A Primer on Succulent Plants

California’s recent drought, which promises to stick around in future years, has inspired a surge of interest in succulent plants, which, as a group, grow nicely with limited moisture. If you already know all you want to know about succulent plants, you can skip this column, but if (like many gardeners) are just becoming interested in such plants, here is a primer.

Gardeners who explore the world of succulent plants soon discover that these plants have more to offer than drought tolerance:

  • They bring a great range of forms, foliage colors, blossom colors, and sizes
  • Some grow well in bright sun, while others thrive in filtered light
  • There are are winter dormant varieties (“summer bloomers”), and summer dormant varieties (“winter bloomers”).

These characteristics make succulent plants terrific for landscaping and container gardening.

Cream Spike Agave

Cream Spike Agave, from Mexico

Cream Spike Agave - cu

A closer look

The world of succulents includes some ambiguities to get used to, as follows:

First, the term “succulent” refers to the plant’s biological ability to store water during dry spells, and does not indicate a botanical category. The succulent characteristic occurs within about sixty different plant families. Succulence is a variable trait: succulent plants differ in their needs for moisture.

Second, some definitions of succulent plants exclude geophytes, which are plants that store water underground structures called bulbs, pseudobulbs, tubers, corms, rhizomes or other terms. Interestingly, plants that store water in a caudex (a modified stem that might be partially underground) are considered succulents even when geophytes are not.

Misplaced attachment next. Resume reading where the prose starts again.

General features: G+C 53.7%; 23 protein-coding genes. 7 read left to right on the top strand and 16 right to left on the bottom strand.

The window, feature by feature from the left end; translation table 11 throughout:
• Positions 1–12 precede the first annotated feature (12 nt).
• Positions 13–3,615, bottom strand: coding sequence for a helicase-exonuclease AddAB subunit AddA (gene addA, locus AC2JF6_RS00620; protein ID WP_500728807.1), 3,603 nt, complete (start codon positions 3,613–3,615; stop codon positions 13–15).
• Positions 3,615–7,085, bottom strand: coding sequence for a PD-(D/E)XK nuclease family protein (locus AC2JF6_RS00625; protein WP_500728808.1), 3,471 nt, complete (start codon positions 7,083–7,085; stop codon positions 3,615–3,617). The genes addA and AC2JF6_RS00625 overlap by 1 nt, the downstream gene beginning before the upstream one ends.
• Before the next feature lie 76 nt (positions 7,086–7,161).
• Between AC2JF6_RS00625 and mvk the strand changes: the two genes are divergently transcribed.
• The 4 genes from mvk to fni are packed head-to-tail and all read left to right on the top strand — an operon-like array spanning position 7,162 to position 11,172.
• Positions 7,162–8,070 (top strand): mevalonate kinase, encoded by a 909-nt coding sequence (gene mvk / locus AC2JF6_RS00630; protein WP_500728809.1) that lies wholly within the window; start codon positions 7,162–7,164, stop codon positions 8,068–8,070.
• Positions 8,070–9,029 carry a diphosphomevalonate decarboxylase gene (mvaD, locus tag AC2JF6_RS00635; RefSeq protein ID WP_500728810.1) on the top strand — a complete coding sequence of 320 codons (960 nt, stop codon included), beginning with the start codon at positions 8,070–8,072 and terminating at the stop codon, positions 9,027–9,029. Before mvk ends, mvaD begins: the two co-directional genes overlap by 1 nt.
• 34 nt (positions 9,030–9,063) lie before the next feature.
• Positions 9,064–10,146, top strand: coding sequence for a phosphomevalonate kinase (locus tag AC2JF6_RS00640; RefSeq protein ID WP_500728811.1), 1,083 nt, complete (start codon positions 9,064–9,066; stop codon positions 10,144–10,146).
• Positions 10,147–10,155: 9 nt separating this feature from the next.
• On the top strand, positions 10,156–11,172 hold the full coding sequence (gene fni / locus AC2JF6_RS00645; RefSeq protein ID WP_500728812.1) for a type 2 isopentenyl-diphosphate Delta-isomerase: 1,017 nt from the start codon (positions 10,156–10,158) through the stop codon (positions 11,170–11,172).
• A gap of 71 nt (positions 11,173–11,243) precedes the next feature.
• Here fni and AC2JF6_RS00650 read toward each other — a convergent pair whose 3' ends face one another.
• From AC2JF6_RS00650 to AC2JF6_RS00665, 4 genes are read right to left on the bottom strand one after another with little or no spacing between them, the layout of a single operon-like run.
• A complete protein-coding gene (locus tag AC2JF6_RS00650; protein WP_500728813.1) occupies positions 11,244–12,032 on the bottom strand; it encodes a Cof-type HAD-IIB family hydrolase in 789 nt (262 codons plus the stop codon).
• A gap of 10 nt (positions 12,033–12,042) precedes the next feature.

Third, all cactuses are succulents, but all succulents are not cactuses. Cactuses are in the plant family Cactaceae. All plants in this family have specialized structures called areoles, a kind of highly reduced branch that produces spines, which are highly modified leaves.

Fourth, except for the cacti, succulent plants do not have spines, but some have leaves with hazardous sharp points or spiked edges, intended to discourage predators.

Always the best way to learn about plants is to grow them. Hands-on experience and regular observation are the best forms of education.

There are faster ways, however. The Internet contains vast informational resources about succulents, accessible by searching on any plant name or botanical term in this column. Very helpful Internet resources for this purpose include Wikipedia for botanical information, Pinterest for photos of succulent plants, and YouTube for video clips on all aspects of growing and displaying succulent plants.

Another very good strategy, especially for Monterey Bay area gardeners, is to join the Monterey Bay Area Cactus & Succulent Society (http://mbsucculent.org/). This non-profit group has monthly meetings in Watsonville, with expert presentations, a fine lending library (listed on its website), and public shows and sales in the spring and fall. The shows at these events include displays of a great variety of expertly grown and often extraordinary succulent plants. The sales present a vast number of small and not-so-small plants in great variety and for attractive prices.

If You Go

What: Spring Show & Sale of Cacti and Succulents

Who: Monterey Bay Area Cactus and Succulent Society

When: Saturday, April 23, 9:00 to 5:00 and Sunday, April 24, 9:00 to 4:00

Where: Community Hall, 100 San Jose Avenue, San Juan Batista, California

Admission and Parking: Free for all visitors

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